29 March 2005 How accurately can a single molecule be localized in three dimensions using a fluorescence microscope?
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Single molecule fluorescence microscopy is a relatively novel technique that is used, for example, to study the behavior of individual biomolecules in cells. Since a single molecule can move in all three dimensions in a cellular environment, the three dimensional tracking of single molecules can provide valuable insights into cellular processes. It is therefore of importance to know the accuracy with which the location of a single molecule can be determined with a fluorescence microscope. We study this performance limit of a fluorescence microscope from a statistical point of view by deriving the Fisher information matrix for the estimation problem of the location of the single molecule. In this way we obtain a lower bound on the standard deviation of any reasonable (unbiased) estimation method of the location parameters. This lower bound provides a fundamental limit on the accuracy with which a single molecule can be localized using a fluorescence microscope and is given in terms of such quantities as the photon detection rate of the single molecule, the acquisition time, the numerical aperture of the objective lens etc. We also present results that show how factors such as noise sources, detector size and pixelation deteriorate the fundamental limit of the localization accuracy. The present results can be used to evaluate and optimize experimental setups in order to carry out three dimensional single molecule tracking experiments and provide guidelines for experimental design.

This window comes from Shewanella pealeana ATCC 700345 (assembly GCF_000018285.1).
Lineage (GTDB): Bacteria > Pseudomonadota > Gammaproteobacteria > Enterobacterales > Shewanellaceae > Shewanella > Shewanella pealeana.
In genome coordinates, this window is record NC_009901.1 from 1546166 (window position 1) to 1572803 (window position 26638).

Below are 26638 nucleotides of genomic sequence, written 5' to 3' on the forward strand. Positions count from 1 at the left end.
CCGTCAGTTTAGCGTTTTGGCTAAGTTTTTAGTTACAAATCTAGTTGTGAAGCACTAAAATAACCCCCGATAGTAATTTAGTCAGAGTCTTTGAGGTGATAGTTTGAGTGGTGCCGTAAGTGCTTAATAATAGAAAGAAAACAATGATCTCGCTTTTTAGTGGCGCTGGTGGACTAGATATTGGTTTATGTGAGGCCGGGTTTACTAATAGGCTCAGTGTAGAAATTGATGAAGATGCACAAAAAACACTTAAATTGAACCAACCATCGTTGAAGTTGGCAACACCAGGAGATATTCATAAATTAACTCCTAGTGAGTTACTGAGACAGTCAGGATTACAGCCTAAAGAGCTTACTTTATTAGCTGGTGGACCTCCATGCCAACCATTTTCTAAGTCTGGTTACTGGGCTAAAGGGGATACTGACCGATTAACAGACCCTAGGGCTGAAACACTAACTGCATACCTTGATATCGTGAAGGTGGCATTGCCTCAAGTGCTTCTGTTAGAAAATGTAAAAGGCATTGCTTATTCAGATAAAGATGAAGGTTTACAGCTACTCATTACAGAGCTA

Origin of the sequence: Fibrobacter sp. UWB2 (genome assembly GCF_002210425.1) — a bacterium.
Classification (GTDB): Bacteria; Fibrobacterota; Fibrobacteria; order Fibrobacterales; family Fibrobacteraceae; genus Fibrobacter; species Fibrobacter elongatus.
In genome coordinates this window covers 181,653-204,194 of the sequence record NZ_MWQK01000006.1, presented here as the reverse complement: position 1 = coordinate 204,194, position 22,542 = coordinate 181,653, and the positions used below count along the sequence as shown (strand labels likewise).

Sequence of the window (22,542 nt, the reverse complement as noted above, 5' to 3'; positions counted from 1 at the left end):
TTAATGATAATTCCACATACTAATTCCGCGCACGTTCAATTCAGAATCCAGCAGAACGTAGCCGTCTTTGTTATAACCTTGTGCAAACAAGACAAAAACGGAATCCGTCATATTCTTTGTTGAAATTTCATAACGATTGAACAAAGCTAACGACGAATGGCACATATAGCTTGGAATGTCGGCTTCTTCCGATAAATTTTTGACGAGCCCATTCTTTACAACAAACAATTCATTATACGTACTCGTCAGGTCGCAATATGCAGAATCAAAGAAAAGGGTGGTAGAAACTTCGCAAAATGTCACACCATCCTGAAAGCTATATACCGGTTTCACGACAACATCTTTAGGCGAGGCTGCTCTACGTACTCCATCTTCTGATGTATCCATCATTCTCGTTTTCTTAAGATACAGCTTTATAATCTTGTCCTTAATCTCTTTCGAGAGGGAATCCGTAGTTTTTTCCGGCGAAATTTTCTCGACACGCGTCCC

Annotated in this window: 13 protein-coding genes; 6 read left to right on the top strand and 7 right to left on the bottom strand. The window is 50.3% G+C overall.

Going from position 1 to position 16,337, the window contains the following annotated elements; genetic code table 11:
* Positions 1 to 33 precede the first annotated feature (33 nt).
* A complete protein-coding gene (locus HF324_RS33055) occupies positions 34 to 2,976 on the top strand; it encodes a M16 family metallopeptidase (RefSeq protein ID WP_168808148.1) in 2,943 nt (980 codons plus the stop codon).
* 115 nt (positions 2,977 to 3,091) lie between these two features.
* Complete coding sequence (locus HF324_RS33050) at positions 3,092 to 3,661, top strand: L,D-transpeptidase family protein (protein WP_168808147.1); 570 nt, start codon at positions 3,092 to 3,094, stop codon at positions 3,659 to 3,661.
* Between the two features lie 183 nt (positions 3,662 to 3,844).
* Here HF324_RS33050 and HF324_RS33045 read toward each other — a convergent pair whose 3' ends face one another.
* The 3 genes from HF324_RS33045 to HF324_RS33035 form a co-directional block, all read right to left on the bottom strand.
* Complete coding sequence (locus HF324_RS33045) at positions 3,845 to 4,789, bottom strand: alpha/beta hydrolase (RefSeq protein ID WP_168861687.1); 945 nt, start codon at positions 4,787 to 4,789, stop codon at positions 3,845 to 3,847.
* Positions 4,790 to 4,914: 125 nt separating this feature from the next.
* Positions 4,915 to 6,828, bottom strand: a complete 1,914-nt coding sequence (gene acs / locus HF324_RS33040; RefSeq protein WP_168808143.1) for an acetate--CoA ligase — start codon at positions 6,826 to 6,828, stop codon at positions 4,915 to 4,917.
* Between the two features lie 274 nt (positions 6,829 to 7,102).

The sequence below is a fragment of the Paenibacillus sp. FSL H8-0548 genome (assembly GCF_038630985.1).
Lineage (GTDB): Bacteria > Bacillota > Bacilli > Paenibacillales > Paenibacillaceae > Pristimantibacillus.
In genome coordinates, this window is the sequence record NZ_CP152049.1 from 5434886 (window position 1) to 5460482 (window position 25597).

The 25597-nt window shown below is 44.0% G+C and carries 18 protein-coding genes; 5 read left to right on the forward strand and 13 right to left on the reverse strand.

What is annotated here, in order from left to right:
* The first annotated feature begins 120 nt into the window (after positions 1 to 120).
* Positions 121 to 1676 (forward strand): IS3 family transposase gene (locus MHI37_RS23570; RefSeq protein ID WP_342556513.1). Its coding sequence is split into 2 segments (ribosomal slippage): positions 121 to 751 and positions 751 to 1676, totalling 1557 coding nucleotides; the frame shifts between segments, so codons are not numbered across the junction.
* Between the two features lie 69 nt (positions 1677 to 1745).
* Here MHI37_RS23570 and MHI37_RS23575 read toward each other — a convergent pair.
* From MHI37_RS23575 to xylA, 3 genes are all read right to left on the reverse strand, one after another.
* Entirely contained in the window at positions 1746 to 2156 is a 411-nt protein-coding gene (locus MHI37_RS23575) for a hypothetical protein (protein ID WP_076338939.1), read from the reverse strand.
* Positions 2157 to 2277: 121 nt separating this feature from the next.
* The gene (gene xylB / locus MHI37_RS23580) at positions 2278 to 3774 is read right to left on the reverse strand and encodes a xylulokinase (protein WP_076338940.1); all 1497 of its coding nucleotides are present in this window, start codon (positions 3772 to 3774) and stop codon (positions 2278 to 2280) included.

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Sripad Ram, E. Sally Ward, and Raimund J. Ober "How accurately can a single molecule be localized in three dimensions using a fluorescence microscope?", Proc. SPIE 5699, Imaging, Manipulation, and Analysis of Biomolecules and Cells: Fundamentals and Applications III, (29 March 2005); Logo
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